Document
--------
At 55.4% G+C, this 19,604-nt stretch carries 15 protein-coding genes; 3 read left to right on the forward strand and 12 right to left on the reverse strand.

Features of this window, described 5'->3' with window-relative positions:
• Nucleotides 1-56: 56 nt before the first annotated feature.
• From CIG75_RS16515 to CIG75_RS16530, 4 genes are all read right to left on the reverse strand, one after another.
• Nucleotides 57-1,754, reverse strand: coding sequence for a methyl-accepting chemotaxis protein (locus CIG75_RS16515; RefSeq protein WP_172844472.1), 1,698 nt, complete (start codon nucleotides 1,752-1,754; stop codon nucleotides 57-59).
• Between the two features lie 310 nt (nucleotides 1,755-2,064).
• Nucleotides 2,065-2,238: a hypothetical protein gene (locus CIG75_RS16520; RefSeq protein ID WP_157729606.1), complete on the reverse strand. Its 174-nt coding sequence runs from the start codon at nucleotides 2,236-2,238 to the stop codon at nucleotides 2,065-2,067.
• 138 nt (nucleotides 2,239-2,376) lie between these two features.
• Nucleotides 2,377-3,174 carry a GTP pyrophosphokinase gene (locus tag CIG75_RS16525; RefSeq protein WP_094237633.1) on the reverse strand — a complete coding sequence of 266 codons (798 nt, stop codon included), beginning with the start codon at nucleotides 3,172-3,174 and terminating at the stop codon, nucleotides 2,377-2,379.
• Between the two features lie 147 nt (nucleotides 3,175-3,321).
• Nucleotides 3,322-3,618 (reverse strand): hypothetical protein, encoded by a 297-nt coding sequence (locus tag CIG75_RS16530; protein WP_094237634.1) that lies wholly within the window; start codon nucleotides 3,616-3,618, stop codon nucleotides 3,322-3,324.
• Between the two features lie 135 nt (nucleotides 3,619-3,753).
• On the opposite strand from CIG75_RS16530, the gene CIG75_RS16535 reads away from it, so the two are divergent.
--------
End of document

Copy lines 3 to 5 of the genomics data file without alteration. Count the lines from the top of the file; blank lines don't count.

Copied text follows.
• Nucleotides 1-56: 56 nt before the first annotated feature.
• From CIG75_RS16515 to CIG75_RS16530, 4 genes are all read right to left on the reverse strand, one after another.
• Nucleotides 57-1,754, reverse strand: coding sequence for a methyl-accepting chemotaxis protein (locus CIG75_RS16515; RefSeq protein WP_172844472.1), 1,698 nt, complete (start codon nucleotides 1,752-1,754; stop codon nucleotides 57-59).